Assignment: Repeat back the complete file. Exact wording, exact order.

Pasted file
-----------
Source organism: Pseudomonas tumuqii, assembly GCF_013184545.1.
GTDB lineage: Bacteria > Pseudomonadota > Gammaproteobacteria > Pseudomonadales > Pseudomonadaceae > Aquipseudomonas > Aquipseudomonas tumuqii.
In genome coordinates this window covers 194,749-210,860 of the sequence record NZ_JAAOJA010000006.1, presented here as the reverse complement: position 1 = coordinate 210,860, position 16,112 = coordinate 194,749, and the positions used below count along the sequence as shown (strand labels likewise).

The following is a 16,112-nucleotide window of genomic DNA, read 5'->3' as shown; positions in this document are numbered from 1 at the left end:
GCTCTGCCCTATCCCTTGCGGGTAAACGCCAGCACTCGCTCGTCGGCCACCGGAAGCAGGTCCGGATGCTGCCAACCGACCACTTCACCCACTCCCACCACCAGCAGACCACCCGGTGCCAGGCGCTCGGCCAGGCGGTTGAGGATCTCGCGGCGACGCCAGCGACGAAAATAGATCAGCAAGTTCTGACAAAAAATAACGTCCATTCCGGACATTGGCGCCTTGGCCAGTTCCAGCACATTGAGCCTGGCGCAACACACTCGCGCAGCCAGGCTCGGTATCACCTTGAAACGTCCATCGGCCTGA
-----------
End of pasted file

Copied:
Source organism: Pseudomonas tumuqii, assembly GCF_013184545.1.
GTDB lineage: Bacteria > Pseudomonadota > Gammaproteobacteria > Pseudomonadales > Pseudomonadaceae > Aquipseudomonas > Aquipseudomonas tumuqii.
In genome coordinates this window covers 194,749-210,860 of the sequence record NZ_JAAOJA010000006.1, presented here as the reverse complement: position 1 = coordinate 210,860, position 16,112 = coordinate 194,749, and the positions used below count along the sequence as shown (strand labels likewise).

The following is a 16,112-nucleotide window of genomic DNA, read 5'->3' as shown; positions in this document are numbered from 1 at the left end:
GCTCTGCCCTATCCCTTGCGGGTAAACGCCAGCACTCGCTCGTCGGCCACCGGAAGCAGGTCCGGATGCTGCCAACCGACCACTTCACCCACTCCCACCACCAGCAGACCACCCGGTGCCAGGCGCTCGGCCAGGCGGTTGAGGATCTCGCGGCGACGCCAGCGACGAAAATAGATCAGCAAGTTCTGACAAAAAATAACGTCCATTCCGGACATTGGCGCCTTGGCCAGTTCCAGCACATTGAGCCTGGCGCAACACACTCGCGCAGCCAGGCTCGGTATCACCTTGAAACGTCCATCGGCCTGA